Dollhouse - Anya Allyn

(I got a copy of this book through NetGalley, in exchange for an honest review.)


A likeable story—on the creepy side, that is, but if I didn’t want creepy, I wouldn’t have applied for this book, right? I liked the atmosphere conveyed through the book, at least when it came to the house itself and its inhabitants (this isn’t a spoiler; the title gives it away, after all). It was oppressive, left little doubt as to the stifling nature of the place, and the toys as well as Jessamine’s behaviour were definitely elements of unease. I was never scared, to be honest, but this doesn’t necessarily means “Dollhouse” won’t be scary to other other people. In any case, in terms of imagery, those were themes I could relate to.


The plot is kind of strange. It’s both a good and a bad thing in my opinion. On the one hand, it fits the overall atmosphere; on the other, sometimes things were a little confusing. At first I thought it may be a purely horror/mystery story, then different supernatural elements creepeed in. I was all right with that, though: it may be part of what the book was meant to achieve, depending on how one considers it, and it also contributed to the characters’ confusion. So, for me, it worked.


I found the pacing somewhat uneven. The first chapter pulled me in, then the next ones were slower, and I think some of the scenes in the dollhouse itself dragged a little. Again, this is one of those double-edged aspects in my opinion: slowing down the story, yet also reflecting the bleak existence of the “dolls”, the day-to-day routine under Jessamine’s guidance (if one can call that guidance…), the world being narrowed down to a few rooms only, with few activities available. So, slow in pacing, but fitting in theme.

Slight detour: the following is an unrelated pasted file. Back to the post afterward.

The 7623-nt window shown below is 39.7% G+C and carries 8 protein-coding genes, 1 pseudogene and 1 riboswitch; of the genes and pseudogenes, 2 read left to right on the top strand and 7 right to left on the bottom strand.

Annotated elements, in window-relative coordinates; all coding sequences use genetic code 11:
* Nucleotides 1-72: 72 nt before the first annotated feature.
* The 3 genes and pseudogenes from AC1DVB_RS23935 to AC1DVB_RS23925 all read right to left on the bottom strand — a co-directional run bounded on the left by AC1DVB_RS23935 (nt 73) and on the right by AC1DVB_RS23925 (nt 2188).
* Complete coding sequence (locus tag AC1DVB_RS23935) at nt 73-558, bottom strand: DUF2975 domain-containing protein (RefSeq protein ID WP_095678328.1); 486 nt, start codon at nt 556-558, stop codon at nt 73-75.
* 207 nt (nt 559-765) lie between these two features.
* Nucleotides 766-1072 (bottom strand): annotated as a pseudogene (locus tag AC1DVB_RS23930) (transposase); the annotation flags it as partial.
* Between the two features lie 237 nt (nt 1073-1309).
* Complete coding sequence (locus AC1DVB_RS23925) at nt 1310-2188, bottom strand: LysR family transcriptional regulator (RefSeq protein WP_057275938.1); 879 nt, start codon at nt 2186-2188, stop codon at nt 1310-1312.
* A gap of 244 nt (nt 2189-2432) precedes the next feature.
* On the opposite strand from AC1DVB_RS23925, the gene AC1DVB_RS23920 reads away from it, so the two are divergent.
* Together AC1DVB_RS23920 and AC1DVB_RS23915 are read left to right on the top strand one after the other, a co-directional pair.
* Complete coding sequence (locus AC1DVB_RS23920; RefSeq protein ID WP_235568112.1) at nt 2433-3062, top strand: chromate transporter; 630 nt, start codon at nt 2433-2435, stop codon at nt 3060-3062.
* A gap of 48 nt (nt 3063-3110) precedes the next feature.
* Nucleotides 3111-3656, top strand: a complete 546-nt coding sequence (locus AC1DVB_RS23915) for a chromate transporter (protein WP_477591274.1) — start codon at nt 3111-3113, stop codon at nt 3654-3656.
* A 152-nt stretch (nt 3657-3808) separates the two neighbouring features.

I didn’t find the characters really memorable, and was mostly interested in the atmosphere and in looking for hints about the bigger picture, I admit. Cassie was kind of bland, Ethan and Aisha as well, and Lacey was easily forgotten. This is probably one of the weakest points in this book: I kept feeling that those friends didn’t really care about each other. That they went looking for Aisha not in the hopes of finding her alive, but of removing suspicion from Ethan. That they didn’t have much in common, and didn’t look like a strong enough group to go through the hassle of camping in the mountains at night to search for the missing girl. Cassie leaves


(show spoiler)

alone in a creepy place, then oh, surprise, she’s missing as well. Rule number one: you never, ever leave someone alone. Not in such a setting.


The romance… Meh. I wasn’t convinced. But then, I seldom am.


The book ends on a cliffhanger that may very well be quite annoying. You can somewhat imagine what will happen, but if it's still rather abrupt, and felt more like a chapter was missing, rather than a real ending.


I’m giving it 3 stars because I really enjoyed the theme, the atmosphere, the imagery it all evoked. I found it easy to picture the rooms, the clothing, to imagine what the dolls’ life was like. If one is looking for strong characters, though, perhaps this isn’t the right book.